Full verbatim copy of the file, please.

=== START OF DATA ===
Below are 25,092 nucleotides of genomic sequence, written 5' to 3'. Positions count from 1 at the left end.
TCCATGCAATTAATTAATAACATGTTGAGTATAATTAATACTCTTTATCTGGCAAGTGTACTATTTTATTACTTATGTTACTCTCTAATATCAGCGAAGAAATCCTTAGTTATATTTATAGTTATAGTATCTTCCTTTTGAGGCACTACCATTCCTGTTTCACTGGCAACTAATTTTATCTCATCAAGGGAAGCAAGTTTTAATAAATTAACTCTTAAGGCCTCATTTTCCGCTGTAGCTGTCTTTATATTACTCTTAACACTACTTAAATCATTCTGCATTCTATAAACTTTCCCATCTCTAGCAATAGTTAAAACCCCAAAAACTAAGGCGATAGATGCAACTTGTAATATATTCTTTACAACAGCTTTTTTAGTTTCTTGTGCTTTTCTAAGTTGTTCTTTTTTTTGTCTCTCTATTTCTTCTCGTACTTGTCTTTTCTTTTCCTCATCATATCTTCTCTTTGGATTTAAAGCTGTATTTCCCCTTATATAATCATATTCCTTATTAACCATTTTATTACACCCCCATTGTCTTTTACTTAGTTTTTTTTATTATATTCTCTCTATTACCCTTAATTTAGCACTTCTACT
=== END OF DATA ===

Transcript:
Below are 25,092 nucleotides of genomic sequence, written 5' to 3'. Positions count from 1 at the left end.
TCCATGCAATTAATTAATAACATGTTGAGTATAATTAATACTCTTTATCTGGCAAGTGTACTATTTTATTACTTATGTTACTCTCTAATATCAGCGAAGAAATCCTTAGTTATATTTATAGTTATAGTATCTTCCTTTTGAGGCACTACCATTCCTGTTTCACTGGCAACTAATTTTATCTCATCAAGGGAAGCAAGTTTTAATAAATTAACTCTTAAGGCCTCATTTTCCGCTGTAGCTGTCTTTATATTACTCTTAACACTACTTAAATCATTCTGCATTCTATAAACTTTCCCATCTCTAGCAATAGTTAAAACCCCAAAAACTAAGGCGATAGATGCAACTTGTAATATATTCTTTACAACAGCTTTTTTAGTTTCTTGTGCTTTTCTAAGTTGTTCTTTTTTTTGTCTCTCTATTTCTTCTCGTACTTGTCTTTTCTTTTCCTCATCATATCTTCTCTTTGGATTTAAAGCTGTATTTCCCCTTATATAATCATATTCCTTATTAACCATTTTATTACACCCCCATTGTCTTTTACTTAGTTTTTTTTATTATATTCTCTCTATTACCCTTAATTTAGCACTTCTACT